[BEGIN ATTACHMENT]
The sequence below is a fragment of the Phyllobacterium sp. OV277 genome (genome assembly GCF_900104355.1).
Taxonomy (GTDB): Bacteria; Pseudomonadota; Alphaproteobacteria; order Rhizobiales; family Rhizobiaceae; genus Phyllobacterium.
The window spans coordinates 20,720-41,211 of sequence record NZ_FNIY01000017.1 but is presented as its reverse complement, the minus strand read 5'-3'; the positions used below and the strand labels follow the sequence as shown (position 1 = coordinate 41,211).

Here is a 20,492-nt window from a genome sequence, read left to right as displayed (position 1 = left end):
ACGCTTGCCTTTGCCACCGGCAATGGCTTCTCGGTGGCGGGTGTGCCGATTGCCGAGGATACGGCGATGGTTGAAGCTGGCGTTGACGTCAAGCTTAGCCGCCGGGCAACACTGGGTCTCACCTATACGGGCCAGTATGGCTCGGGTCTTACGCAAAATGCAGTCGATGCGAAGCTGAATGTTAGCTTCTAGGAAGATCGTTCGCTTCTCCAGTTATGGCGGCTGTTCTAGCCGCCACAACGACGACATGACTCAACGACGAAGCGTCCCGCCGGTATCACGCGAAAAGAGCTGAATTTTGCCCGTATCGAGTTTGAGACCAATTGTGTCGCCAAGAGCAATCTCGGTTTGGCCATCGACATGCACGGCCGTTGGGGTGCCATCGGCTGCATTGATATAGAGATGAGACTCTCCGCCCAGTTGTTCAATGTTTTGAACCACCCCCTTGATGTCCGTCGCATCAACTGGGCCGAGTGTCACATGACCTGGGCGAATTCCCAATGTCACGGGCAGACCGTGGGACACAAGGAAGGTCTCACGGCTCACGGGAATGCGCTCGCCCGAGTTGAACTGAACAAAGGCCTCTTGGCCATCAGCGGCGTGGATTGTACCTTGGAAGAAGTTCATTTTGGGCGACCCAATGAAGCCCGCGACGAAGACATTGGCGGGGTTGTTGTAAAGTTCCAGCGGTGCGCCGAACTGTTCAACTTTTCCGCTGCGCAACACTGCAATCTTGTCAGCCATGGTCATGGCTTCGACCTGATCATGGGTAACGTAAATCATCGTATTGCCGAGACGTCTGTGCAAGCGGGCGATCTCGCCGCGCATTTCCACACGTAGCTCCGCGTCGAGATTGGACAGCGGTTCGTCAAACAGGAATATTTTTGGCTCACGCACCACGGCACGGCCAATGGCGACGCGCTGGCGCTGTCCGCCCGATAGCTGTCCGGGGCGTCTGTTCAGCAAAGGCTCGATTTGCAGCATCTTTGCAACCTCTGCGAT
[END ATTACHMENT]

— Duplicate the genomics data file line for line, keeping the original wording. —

The sequence below is a fragment of the Phyllobacterium sp. OV277 genome (genome assembly GCF_900104355.1).
Taxonomy (GTDB): Bacteria; Pseudomonadota; Alphaproteobacteria; order Rhizobiales; family Rhizobiaceae; genus Phyllobacterium.
The window spans coordinates 20,720-41,211 of sequence record NZ_FNIY01000017.1 but is presented as its reverse complement, the minus strand read 5'-3'; the positions used below and the strand labels follow the sequence as shown (position 1 = coordinate 41,211).

Here is a 20,492-nt window from a genome sequence, read left to right as displayed (position 1 = left end):
ACGCTTGCCTTTGCCACCGGCAATGGCTTCTCGGTGGCGGGTGTGCCGATTGCCGAGGATACGGCGATGGTTGAAGCTGGCGTTGACGTCAAGCTTAGCCGCCGGGCAACACTGGGTCTCACCTATACGGGCCAGTATGGCTCGGGTCTTACGCAAAATGCAGTCGATGCGAAGCTGAATGTTAGCTTCTAGGAAGATCGTTCGCTTCTCCAGTTATGGCGGCTGTTCTAGCCGCCACAACGACGACATGACTCAACGACGAAGCGTCCCGCCGGTATCACGCGAAAAGAGCTGAATTTTGCCCGTATCGAGTTTGAGACCAATTGTGTCGCCAAGAGCAATCTCGGTTTGGCCATCGACATGCACGGCCGTTGGGGTGCCATCGGCTGCATTGATATAGAGATGAGACTCTCCGCCCAGTTGTTCAATGTTTTGAACCACCCCCTTGATGTCCGTCGCATCAACTGGGCCGAGTGTCACATGACCTGGGCGAATTCCCAATGTCACGGGCAGACCGTGGGACACAAGGAAGGTCTCACGGCTCACGGGAATGCGCTCGCCCGAGTTGAACTGAACAAAGGCCTCTTGGCCATCAGCGGCGTGGATTGTACCTTGGAAGAAGTTCATTTTGGGCGACCCAATGAAGCCCGCGACGAAGACATTGGCGGGGTTGTTGTAAAGTTCCAGCGGTGCGCCGAACTGTTCAACTTTTCCGCTGCGCAACACTGCAATCTTGTCAGCCATGGTCATGGCTTCGACCTGATCATGGGTAACGTAAATCATCGTATTGCCGAGACGTCTGTGCAAGCGGGCGATCTCGCCGCGCATTTCCACACGTAGCTCCGCGTCGAGATTGGACAGCGGTTCGTCAAACAGGAATATTTTTGGCTCACGCACCACGGCACGGCCAATGGCGACGCGCTGGCGCTGTCCGCCCGATAGCTGTCCGGGGCGTCTGTTCAGCAAAGGCTCGATTTGCAGCATCTTTGCAACCTCTGCGAT